We have been following the increasing lines at security checkpoints in our airports due to budget cuts and TSA incompetence while airlines pile on extra charges for passengers while reducing both room and comfort to the level of cattle cars. As passengers are treated with level more regard than cattle by TSA and the airlines, the airlines themselves are racking up huge profits. Indeed, the most recent report shows that U.S. airlines had a combined $25.6 billion in net earnings last year. Yet, the airlines successfully lobbied to kill a bill in Congress that would have required such things as the publication of leg room on seats.
The after-tax profit for 25 airlines with scheduled passenger service was more than three times the $7.5 billion reported in 2014. Not only that but average fuel prices are 35% lower than the prior year. This is the sixth consecutive years of profits for the industry.
Remember how the airlines justified those baggage fees on fuel costs? Well, they are not rescinding them. Indeed, baggage fees rose to $3.8 billion last year and reservation change fees totaled $3 billion.
Now here is what is most disturbing about the article below:
Four out of five airline passengers said they were satisfied or very satisfied with their travel experience, according to an Ipsos Public Affairs poll commissioned by Airlines for America. The majority of air travelers last year had household incomes of $75,000 or less, the poll found.
In other words, airlines have succeeded in changing the expectations of travelers. For those of us who remember air travel as comfortable and low stress, the status of travel today is nothing short of a scandal. I used to enjoy flying and now I avoid it whenever possible. It is punishing and degrading. Yet, the airlines knew that such memories would fade with the new generation and that they could lower expectations while increasing profits. They gambled on people accepting cramped conditions with few comforts and they won. Although some of us look at the rapid reduction of seat size and comfort for example, many have bought into the new industry move to treat travel more like a bus and people more like cargo.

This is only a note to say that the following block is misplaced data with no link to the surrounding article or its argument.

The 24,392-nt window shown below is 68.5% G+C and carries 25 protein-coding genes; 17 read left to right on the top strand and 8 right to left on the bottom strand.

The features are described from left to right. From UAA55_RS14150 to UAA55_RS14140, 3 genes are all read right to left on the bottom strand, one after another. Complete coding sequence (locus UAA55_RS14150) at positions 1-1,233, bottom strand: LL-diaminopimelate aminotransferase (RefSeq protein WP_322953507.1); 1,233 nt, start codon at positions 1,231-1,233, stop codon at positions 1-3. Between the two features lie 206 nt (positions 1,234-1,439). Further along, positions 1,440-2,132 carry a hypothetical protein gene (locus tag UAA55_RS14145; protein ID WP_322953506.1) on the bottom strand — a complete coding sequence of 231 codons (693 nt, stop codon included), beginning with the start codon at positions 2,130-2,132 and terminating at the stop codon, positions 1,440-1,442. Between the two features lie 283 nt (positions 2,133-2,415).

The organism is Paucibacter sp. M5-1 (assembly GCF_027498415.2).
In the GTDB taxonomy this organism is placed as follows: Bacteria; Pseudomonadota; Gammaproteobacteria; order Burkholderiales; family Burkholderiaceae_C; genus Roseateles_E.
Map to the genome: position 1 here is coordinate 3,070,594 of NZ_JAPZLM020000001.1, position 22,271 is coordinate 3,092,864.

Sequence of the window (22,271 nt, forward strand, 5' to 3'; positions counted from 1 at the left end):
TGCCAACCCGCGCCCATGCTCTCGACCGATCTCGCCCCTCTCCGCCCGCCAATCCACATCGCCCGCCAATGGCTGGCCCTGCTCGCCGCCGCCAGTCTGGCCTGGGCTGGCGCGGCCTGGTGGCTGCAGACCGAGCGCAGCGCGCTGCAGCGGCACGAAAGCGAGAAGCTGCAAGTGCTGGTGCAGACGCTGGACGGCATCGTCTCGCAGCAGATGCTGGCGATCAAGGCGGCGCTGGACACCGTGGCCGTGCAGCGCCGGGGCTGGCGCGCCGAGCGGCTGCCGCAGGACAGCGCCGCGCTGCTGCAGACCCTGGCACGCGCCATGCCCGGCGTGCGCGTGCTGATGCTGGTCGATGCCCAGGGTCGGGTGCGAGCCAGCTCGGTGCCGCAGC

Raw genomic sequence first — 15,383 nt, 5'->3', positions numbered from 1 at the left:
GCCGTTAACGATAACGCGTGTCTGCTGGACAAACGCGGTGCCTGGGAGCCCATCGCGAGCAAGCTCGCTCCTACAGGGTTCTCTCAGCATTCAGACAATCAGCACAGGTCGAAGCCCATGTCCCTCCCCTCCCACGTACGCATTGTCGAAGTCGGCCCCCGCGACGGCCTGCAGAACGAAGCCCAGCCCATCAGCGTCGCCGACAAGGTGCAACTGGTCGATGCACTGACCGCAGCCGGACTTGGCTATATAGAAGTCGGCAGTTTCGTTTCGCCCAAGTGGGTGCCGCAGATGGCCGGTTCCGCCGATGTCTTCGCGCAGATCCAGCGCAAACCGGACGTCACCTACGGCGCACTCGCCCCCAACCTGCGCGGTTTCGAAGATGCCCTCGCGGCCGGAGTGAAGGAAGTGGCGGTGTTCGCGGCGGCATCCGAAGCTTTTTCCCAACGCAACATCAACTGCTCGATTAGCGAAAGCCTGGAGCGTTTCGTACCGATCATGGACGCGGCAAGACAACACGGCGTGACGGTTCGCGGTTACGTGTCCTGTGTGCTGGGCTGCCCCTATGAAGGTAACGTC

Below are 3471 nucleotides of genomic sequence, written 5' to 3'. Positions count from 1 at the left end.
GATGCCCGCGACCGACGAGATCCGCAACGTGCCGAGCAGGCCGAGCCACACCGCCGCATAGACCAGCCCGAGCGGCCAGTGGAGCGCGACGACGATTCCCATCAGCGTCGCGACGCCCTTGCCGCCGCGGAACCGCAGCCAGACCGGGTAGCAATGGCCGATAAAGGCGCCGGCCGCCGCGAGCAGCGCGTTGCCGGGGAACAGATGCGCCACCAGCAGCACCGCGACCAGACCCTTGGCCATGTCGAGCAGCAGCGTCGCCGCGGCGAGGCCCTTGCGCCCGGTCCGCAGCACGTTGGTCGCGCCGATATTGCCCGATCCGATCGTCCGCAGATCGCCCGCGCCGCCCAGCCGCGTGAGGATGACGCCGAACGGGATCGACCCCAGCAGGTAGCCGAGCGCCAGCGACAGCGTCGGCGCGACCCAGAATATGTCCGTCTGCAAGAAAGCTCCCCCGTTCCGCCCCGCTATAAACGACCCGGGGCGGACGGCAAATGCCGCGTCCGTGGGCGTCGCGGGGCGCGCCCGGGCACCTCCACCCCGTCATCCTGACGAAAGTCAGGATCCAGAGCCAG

So now we can wait for three hours in an understaffed TSA line and, if we can still make our flight, we can fight for limited space to store our bags to avoid increasing baggage fees and then squeeze into sardine-like spaces (or converted cargo bays). Where air travel was once an experience in itself, it has become solely a means to an end. It is the equivalent of replacing every fine restaurant with a vending machine on the theory that people only want food at the lowest possible cost. Call me a dinosaur if you will, but I will never forget the golden age of travel when airlines prided themselves on not just the arrival at a location but experience in getting there.
Source: USA Today